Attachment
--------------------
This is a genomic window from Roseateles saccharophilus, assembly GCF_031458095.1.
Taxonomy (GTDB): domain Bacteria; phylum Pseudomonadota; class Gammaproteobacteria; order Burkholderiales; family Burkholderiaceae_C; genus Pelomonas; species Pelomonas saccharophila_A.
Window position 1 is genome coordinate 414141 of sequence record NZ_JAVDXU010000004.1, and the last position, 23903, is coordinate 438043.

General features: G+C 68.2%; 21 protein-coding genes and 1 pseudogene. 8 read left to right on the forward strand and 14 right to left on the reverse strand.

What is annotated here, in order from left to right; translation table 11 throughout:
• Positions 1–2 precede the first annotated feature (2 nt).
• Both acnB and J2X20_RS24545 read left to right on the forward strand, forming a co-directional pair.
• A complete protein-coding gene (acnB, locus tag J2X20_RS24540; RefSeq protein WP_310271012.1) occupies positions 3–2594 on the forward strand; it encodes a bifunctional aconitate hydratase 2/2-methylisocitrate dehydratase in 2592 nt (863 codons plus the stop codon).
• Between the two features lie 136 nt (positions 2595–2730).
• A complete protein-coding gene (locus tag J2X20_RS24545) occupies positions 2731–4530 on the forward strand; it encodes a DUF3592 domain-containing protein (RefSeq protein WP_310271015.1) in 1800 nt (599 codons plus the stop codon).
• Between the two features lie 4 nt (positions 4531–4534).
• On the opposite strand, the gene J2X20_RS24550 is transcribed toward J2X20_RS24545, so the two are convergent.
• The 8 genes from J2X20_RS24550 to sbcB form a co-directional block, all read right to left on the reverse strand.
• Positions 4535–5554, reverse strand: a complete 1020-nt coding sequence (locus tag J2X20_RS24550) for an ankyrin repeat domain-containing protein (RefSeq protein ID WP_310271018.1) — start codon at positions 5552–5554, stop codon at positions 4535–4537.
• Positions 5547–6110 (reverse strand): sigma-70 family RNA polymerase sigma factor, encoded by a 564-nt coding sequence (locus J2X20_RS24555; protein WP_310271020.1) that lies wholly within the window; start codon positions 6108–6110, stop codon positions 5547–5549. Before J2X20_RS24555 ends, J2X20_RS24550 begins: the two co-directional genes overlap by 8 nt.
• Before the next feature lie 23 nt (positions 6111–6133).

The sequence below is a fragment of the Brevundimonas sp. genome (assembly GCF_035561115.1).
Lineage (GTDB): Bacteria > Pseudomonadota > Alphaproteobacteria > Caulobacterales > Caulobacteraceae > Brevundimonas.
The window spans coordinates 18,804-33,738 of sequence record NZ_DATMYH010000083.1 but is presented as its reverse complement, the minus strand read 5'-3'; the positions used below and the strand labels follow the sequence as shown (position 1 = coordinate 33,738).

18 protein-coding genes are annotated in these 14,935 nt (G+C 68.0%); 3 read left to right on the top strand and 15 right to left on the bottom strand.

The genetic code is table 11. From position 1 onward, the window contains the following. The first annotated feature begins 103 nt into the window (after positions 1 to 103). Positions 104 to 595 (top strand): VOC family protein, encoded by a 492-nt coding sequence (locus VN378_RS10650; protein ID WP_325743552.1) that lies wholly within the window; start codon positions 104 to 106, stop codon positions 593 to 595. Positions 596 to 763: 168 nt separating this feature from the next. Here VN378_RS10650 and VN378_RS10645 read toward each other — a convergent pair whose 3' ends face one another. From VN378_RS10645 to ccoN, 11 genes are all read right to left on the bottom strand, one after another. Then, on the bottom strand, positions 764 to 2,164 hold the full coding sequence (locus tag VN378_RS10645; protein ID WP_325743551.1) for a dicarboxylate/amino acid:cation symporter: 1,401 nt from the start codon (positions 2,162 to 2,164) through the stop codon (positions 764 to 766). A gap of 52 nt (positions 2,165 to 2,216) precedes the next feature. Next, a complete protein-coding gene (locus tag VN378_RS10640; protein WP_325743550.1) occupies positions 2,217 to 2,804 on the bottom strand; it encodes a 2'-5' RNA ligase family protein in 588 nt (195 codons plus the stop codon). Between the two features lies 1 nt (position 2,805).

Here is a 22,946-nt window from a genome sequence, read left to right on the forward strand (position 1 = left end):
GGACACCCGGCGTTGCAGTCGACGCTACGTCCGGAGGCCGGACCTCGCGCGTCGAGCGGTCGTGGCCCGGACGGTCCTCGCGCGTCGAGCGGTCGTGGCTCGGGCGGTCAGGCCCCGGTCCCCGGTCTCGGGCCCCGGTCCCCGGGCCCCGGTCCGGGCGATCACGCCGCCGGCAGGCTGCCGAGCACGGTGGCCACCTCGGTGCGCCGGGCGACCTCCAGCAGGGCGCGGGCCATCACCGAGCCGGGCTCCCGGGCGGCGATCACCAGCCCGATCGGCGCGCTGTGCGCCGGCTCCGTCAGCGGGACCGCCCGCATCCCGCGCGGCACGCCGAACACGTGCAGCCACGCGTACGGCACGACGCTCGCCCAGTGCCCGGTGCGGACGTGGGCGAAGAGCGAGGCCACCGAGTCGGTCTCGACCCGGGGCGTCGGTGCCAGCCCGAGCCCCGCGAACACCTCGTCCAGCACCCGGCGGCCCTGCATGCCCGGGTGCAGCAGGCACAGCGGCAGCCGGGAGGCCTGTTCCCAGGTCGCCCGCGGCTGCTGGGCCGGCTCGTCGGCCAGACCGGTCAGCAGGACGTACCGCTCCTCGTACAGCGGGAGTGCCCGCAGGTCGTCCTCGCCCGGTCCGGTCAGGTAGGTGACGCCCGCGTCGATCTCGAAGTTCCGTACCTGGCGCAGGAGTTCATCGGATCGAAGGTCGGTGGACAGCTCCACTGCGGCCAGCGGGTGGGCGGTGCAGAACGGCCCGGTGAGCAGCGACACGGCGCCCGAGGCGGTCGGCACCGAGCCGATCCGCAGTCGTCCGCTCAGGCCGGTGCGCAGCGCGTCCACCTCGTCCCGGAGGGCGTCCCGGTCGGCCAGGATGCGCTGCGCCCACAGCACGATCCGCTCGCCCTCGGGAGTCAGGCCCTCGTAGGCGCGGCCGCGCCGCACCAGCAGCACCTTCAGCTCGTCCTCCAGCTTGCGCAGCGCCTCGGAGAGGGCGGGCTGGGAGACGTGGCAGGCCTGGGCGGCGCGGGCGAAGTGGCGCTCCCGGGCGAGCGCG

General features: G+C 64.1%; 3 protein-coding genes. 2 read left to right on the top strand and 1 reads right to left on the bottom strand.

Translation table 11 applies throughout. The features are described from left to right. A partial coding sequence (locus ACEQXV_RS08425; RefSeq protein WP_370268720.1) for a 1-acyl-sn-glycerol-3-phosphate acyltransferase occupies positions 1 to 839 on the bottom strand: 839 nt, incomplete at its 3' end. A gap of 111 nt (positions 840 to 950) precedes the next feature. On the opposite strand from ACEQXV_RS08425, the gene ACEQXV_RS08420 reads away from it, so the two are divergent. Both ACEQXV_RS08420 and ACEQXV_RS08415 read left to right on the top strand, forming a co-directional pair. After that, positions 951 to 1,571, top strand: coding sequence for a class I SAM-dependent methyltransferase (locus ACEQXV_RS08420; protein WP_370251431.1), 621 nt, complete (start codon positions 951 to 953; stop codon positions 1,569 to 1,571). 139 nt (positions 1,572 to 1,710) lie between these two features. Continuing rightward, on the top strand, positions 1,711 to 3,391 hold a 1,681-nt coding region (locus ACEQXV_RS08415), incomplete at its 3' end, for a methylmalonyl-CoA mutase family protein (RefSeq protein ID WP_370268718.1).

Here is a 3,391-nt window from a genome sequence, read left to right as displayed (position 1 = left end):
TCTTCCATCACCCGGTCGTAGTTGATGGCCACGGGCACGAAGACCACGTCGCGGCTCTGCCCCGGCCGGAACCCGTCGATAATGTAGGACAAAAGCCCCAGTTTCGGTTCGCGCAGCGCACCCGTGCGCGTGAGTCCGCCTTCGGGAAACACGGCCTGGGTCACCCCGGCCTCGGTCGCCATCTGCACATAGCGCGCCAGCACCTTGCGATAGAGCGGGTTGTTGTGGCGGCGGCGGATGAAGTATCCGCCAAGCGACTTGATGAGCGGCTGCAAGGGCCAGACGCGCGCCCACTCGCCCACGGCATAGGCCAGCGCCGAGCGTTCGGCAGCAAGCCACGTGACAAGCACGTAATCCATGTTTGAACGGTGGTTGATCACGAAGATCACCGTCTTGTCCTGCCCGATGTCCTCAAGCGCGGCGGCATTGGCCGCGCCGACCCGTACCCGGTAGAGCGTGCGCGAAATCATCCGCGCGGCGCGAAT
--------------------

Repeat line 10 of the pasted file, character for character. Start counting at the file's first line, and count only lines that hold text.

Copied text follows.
• A complete protein-coding gene (locus tag J2X20_RS24545) occupies positions 2731–4530 on the forward strand; it encodes a DUF3592 domain-containing protein (RefSeq protein WP_310271015.1) in 1800 nt (599 codons plus the stop codon).